Sunday, 15 March 2015

The Monuments Men

Lowdown: In the thick of WW2, a group of men become soldiers in order to set out to save the best of Europe’s art.
The duo of George Clooney and Grant Heslov has been known to make films delivering strong social messages (e.g., Good Night, And Good Luck or The Ides of March). The same goes for The Monuments Men, a movie that is made in order to demonstrate just how important art is to human civilisation. However, watching the movie makes it very clear its primary purpose is to act as a commemoration for the efforts of a few men to save Europe’s art from the hands of Nazi Germany (and then also the hands of Stalin’s USSR).
We follow the allegedly true exploits of a group of ordinary men who happen to be affiliated with art, either through their position at a museum, choreography or just plain admiration. They are led by American George Stout (Clooney), and they are at the core of the ensemble cast offered by Monuments Men: Matt Damon, Bill Murray, John Goodman and Hugh Bonneville (the Earl of Downtone Abbey). There is also some little help received from Cate Blanchett. Essentially, Stout figures out Nazi Germany has been doing its best to put its hands on Europe’s most precious art on its warring way, and it is therefore imperative for the Allies to rescue that art from ending up at Hitler’s dream Nazi museum or in private Nazi hands.
The catch is, there is still a war going on, and men are still dying fighting it left and right. It is up to our men to convince the powers that be their mission is essential; then it is up to them to don army uniform and head to their own version of battle. Along the way they will hit real battles and pay the ultimate price.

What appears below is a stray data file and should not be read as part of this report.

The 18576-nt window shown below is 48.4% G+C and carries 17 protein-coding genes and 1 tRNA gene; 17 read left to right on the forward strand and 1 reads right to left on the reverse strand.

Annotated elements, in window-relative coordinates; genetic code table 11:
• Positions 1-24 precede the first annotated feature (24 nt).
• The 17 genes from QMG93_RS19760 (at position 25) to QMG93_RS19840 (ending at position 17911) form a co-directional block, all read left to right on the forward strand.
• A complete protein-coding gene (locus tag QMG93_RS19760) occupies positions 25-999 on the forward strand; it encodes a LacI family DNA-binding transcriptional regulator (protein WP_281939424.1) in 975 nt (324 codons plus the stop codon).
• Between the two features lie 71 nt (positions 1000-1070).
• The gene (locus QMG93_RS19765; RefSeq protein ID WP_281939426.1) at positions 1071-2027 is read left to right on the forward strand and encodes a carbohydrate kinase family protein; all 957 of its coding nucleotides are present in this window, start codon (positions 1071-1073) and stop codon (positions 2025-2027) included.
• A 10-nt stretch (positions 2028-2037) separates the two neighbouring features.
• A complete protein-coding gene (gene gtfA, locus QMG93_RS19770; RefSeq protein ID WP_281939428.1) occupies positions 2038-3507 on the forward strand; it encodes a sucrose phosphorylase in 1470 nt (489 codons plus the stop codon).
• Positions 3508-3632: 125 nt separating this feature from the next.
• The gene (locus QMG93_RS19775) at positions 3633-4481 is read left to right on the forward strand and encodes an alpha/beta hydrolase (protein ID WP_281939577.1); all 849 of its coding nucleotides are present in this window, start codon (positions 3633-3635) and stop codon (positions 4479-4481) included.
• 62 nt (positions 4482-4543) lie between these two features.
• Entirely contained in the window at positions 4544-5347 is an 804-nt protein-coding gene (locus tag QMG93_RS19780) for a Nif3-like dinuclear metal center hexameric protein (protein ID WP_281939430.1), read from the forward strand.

There can be no doubting the historical importance of the real Monuments Men. Just think about their noble sacrifice and compare it with ISIS destroying thousand years old relics of human civilisation in its insane quest. Also notable along the way is the big human tragedy that was World War 2: a lot of the art our men fight for was stolen from Jews. Most memorable is the crew’s encounter with sacks filled to the brim with golden teeth extracted from what used to be people.
As important as it is, the question is whether The Monuments Men is a good movie. Here I can state my unequivocal opinion that it is not. Sure, it is a nice collection of war time adventure stories that are pretty entertaining. Sure, this is a movie that left me with a grin and proved nice, easy entertainment. But a good movie it is not; there is a lack of cohesiveness when it comes to generating a proper unified story out of the men’s different escapades. There is also artificial tension when it comes to the way the movie deals with the Soviet threat. Even on the art front, the two pieces of art at the centre of the movie happen to be pieces I have never heard of before. Yes, I know this says more about me than about the movie or the art, but I suspect the same can be said about the bulk of the folk getting to watch this film.
Overall: I enjoyed watching The Monuments Men even if I cannot endorse it as much as I have previous Clooney/Heslov productions. 3 out of 5 amused crabs.

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